A technique for screening seedlings of Amelanchier alnifolia Nutt. for resistance to the rust pathogen Gymnosporangium nelsonii Arth.
Kabaluk, James Todd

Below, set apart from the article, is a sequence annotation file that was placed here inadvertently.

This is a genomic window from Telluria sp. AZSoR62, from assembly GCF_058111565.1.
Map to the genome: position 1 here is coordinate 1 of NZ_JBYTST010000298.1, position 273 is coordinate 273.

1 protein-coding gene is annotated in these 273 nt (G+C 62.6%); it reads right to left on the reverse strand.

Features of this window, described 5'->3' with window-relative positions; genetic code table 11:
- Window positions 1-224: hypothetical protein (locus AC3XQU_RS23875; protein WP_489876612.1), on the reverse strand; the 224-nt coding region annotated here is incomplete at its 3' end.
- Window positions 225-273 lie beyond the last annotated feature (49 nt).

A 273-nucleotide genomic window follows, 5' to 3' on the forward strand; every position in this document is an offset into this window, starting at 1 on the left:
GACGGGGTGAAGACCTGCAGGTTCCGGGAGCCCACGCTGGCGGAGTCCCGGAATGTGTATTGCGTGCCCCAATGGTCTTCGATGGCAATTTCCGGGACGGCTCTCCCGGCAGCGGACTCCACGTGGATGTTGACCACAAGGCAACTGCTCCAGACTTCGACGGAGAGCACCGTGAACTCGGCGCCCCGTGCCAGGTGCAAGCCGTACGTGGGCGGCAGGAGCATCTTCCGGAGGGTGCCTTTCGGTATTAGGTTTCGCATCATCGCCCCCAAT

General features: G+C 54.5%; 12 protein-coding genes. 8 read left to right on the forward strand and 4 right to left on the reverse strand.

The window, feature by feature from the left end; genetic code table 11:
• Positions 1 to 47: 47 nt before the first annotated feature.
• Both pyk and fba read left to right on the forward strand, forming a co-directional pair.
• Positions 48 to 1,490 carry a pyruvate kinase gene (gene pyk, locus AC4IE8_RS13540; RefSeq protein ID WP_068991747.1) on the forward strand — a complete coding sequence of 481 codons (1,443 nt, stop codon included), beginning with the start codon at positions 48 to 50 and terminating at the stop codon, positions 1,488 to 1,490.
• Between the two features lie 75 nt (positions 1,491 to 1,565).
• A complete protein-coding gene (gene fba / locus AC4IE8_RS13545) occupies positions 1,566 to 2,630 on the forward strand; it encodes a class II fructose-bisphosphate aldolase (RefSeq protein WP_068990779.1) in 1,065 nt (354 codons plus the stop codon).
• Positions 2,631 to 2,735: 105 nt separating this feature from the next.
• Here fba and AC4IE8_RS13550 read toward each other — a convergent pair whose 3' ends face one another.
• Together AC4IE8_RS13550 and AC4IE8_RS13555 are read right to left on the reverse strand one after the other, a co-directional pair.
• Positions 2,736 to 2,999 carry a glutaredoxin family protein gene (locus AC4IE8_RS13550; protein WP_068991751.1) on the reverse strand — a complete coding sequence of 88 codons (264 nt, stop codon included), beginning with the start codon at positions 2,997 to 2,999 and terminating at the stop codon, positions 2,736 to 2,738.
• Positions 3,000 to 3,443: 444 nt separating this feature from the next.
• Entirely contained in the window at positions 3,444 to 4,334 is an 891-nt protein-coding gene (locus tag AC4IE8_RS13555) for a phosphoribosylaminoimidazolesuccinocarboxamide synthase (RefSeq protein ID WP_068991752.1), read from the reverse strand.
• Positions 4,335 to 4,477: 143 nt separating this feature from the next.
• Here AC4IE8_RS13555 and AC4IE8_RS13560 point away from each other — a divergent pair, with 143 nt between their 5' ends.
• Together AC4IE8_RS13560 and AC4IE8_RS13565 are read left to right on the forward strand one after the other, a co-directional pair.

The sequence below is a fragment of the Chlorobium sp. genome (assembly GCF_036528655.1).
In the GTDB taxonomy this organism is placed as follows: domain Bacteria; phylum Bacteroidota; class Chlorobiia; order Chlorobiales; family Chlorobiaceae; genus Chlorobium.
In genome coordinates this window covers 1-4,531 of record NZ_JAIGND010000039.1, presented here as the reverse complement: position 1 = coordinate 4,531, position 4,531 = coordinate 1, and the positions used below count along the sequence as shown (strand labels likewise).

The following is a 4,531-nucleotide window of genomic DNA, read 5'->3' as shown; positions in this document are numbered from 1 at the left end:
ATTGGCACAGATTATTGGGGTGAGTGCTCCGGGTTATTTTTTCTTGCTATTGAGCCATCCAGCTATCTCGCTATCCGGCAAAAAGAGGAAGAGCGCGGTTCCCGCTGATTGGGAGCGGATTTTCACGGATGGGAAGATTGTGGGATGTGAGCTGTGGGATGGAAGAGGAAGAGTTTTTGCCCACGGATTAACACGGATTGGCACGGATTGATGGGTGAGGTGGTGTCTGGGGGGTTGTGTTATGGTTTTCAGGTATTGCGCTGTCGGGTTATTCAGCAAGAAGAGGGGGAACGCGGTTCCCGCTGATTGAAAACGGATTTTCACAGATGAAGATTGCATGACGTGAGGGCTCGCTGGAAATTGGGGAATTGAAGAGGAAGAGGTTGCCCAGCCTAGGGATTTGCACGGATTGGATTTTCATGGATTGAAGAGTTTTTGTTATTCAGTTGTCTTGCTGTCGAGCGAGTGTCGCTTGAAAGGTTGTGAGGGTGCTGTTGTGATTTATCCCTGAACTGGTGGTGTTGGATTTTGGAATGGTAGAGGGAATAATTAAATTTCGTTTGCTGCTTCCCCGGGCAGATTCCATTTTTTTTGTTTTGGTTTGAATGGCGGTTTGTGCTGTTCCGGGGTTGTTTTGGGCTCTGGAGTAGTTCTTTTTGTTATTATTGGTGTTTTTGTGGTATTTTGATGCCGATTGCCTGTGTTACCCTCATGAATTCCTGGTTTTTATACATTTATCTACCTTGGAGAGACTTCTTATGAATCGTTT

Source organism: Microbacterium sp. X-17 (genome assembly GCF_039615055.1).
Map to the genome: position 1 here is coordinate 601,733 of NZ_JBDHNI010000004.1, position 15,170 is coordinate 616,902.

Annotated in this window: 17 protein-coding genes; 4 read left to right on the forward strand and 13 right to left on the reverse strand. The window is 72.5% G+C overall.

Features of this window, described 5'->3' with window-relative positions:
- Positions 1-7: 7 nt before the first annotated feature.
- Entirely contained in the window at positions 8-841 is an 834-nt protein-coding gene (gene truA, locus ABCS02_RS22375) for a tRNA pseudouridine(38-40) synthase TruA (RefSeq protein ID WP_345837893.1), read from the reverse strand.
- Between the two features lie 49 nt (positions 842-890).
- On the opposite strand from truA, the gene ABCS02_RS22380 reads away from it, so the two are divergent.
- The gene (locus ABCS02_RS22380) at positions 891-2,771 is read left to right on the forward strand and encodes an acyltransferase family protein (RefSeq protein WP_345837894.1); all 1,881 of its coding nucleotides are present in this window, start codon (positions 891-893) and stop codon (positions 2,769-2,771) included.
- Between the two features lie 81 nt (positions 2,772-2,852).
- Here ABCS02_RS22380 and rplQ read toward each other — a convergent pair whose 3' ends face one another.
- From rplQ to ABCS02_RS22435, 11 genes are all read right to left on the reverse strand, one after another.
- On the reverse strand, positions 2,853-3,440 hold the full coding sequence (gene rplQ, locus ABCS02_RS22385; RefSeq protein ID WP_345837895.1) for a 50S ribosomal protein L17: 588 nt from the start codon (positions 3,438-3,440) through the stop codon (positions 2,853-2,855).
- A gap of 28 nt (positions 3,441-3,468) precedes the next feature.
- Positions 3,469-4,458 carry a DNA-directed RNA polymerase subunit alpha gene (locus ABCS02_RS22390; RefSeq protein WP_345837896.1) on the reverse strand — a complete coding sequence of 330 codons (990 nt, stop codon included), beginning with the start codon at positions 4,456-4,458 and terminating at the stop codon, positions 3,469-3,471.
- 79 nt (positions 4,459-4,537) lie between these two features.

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A technique for screening seedlings of Amelanchier alnifolia Nutt. (saskatoon berry) for resistance to the fungal pathogen Gymnosporangium nelsonii Arth. was developed. The rust species used in the experiments, G. nelsonii, has a heteroecious life cycle and commonly alternates between Juniperus horizontalis or J. scopulorum and A. alnifolia. A reliable procedure for generating basidiospores, the inoculum infectious to saskatoons, from telia, was developed. Conditions allowing the expression of susceptibility in saskatoon seedlings were investigated. Susceptibility was evaluated on the basis of pycnial lesion density on leaves. The average density of pycnial lesions on the youngest three leaves was used to score disease severity. High correlations were observed when this scoring system was compared with other scoring systems (average of youngest two leaves, r=0.962; average of 2nd and 3rd youngest leaves, r=0.760; average of youngest five leaves, r=0.943; maximum density on any leaf, r=0.933), showing that the use of the average density-of lesions on the youngest three leaves for describing the amount of disease of saskatoon seedlings was reasonable by comparison with the other scoring systems. Three and four week old seedlings exhibited the greatest disease severity when seedlings from one to seven weeks of age were tested. As leaves aged, their susceptibility to infection decreased. Leaves 2-5 days old were the most susceptible and leaves greater than 10 days old did not show substantial infection. The minimum leaf wetness period resulting in the greatest disease severity was 24 hours. Shorter leaf wetness periods resulted in fewer lesions while periods greater than 24 hours did not induce a greater number of lesions. The relationship between inoculum concentration and disease severity was linear (r2=0.975) over the range of concentrations tested. The inoculum suspension naturally ran off the leaves easily without the use of some method to allow the it to adhere to the leaf surface. After testing four commercial adjuvants (Biostick, Postick, Forevergreen, and Tween 20), molasses, surface rubbing, and a control, it was shown that rubbing the surface of the leaves or a 1-2% solution of molasses were effective in sticking the suspension to the leaves; this resulted in a high number of infections. The use of an adjuvant required considerably less labour than the surface rubbing treatment.